April 11, 2006
By Holly L. Fretwell
Isn't it great to sell your junk at a yard sale, ridding your home of the stuff that no longer fits your lifestyle but just takes up space? Yard sales illustrate the beauty of markets: Both partners benefit. The buyer gets something new; the original owner takes the proceeds and uses them for personal goals.
The government owns assets, too -- a 600 million-acre federal estate. But it's difficult for this government to hold yard sales. Even a whisper about selling publicly owned assets typically sets off a firestorm of criticism. That happened recently when the Forest Service announced plans to sell off some land. Sens. Jeff Bingaman, D-New Mexico, and Larry Craig, R-Idaho, expressed opposition. Sen. Conrad Burns, R-Mont., declared the idea dead in the water.
But cooler heads may yet prevail. Why? There may be no alternatives, and it's a good idea.
The Forest Service proposes to sell off less than one-tenth of a percent of the federal estate, at most about 300,000 acres out of its 192 million acres. These lands provide little benefit to the average American, who pays for their management with taxes.
David Tenny, deputy undersecretary of agriculture, said the lands that have been selected no longer serve the goals of the Forest Service. Many are isolated parcels surrounded by private land with little or no public access. At least one-quarter of the land proposed for sale in the Gallatin National Forest near Bozeman, Mont., for example, is inaccessible. Other acreage is right next to metropolitan areas, devoid of Forest Service character: A small Forest Service parcel in Oregon is in the middle of a parking lot; another is being used to grow crops. Some of these lands were previously designated for land exchanges (trades with other agencies or private owners). And the public will have a chance to comment on all acres proposed for sale.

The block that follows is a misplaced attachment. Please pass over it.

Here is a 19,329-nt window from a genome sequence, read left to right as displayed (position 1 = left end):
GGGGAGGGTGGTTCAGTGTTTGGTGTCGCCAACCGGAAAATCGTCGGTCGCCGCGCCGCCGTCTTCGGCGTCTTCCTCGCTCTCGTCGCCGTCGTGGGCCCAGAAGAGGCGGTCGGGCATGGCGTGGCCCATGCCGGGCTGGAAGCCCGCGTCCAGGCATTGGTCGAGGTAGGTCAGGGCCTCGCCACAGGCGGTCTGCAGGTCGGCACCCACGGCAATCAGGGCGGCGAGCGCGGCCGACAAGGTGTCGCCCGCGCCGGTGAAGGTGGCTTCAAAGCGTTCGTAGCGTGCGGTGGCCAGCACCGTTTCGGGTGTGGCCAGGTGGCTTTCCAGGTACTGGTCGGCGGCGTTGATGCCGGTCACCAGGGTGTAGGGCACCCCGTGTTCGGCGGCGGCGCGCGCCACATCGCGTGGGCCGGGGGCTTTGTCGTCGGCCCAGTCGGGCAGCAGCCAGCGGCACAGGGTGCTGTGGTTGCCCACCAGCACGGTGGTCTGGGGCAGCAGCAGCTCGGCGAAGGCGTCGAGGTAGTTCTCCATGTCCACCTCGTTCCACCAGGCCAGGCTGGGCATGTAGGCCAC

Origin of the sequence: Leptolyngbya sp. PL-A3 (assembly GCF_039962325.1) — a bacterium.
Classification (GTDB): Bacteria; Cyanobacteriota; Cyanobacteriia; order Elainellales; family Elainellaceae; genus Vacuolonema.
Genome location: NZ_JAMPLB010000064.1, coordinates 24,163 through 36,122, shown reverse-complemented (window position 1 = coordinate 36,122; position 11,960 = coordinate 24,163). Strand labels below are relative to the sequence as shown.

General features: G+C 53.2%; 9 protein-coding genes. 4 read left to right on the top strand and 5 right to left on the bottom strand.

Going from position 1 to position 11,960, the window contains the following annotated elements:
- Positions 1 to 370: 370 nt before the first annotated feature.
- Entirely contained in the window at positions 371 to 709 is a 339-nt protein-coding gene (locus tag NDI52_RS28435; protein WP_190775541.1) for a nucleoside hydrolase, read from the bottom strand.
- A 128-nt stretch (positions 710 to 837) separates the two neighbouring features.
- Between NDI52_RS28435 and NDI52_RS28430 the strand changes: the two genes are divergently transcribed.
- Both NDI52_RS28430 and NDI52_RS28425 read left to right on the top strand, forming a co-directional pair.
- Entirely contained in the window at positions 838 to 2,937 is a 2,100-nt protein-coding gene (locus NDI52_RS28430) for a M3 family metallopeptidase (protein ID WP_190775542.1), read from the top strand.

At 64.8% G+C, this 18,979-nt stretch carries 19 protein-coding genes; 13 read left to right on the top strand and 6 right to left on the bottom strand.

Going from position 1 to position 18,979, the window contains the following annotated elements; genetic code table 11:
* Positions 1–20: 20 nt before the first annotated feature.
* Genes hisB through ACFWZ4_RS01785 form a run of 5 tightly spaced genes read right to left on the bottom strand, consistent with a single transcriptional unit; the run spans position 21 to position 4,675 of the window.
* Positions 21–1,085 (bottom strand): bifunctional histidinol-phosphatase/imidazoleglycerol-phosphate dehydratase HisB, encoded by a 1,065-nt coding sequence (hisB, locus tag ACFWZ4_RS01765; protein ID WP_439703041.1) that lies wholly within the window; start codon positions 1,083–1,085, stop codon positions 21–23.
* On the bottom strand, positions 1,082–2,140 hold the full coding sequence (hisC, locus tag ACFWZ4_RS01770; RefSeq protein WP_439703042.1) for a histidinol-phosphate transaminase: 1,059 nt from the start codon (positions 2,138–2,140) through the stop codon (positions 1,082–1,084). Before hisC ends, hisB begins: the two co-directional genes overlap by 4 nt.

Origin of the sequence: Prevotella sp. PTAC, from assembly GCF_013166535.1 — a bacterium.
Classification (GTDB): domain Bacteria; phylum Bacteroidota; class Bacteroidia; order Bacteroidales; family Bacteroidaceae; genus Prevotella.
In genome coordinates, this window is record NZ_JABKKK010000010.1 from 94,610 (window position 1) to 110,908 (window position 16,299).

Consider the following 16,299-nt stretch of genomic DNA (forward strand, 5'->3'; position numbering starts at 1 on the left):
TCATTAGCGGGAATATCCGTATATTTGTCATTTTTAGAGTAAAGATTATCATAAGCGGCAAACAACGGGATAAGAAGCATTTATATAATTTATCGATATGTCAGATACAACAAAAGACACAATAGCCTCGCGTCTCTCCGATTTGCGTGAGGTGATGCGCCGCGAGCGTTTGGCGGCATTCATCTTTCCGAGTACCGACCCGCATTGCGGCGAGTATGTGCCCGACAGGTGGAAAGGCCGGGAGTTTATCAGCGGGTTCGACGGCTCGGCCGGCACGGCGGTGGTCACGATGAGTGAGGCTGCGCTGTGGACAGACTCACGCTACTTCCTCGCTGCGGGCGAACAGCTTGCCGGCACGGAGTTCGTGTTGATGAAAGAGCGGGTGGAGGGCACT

Just like the items in your own closet or garage, some acres within the federal estate have little value to the average citizen, and maintaining them comes at a cost. Even a benign use such as recreation requires spending to repair and maintain trails, develop campsites and toilet facilities, and provide signs and visitor information. (The Forest Service spends more than $300 million a year on recreation.) For parcels that are small and isolated, there is paperwork, monitoring and security costs.
Then there is what economists call opportunity cost. Spending money on marginal parcels means that the money can't be used for the nation's crown jewels. Such places as the Bob Marshall Wilderness in Flathead National Forest and Stehekin Valley in Washington's Okanogan National Forest truly provide a unique, pristine experience. And in highly visited areas, money would be better spent on forest restoration, wildlife protection and facilities to help reduce human impact.
If the sales go through, what will happen to the revenues from selling those parcels? The original justification for the sale was to find $800 million for rural school districts. Because of severe declines in federal timber sales, counties don't receive funds that the Forest Service formerly provided. Congress made up the difference under a law that expires this year. To continue support, Congress is under pressure to come up with revenues or offsets.
But revenue is just one goal. Unlike Forest Service lands that contain important watersheds and wildlife habitat, these lands are a burden that all taxpayers pay for. Let's stop the waste. It is time to clean the closet.
Holly L. Fretwell is a research fellow with the Property and Environment Research Center in Bozeman, Mont. (www.perc.org). PERC is a non-profit institute dedicated to improving environmental quality through markets.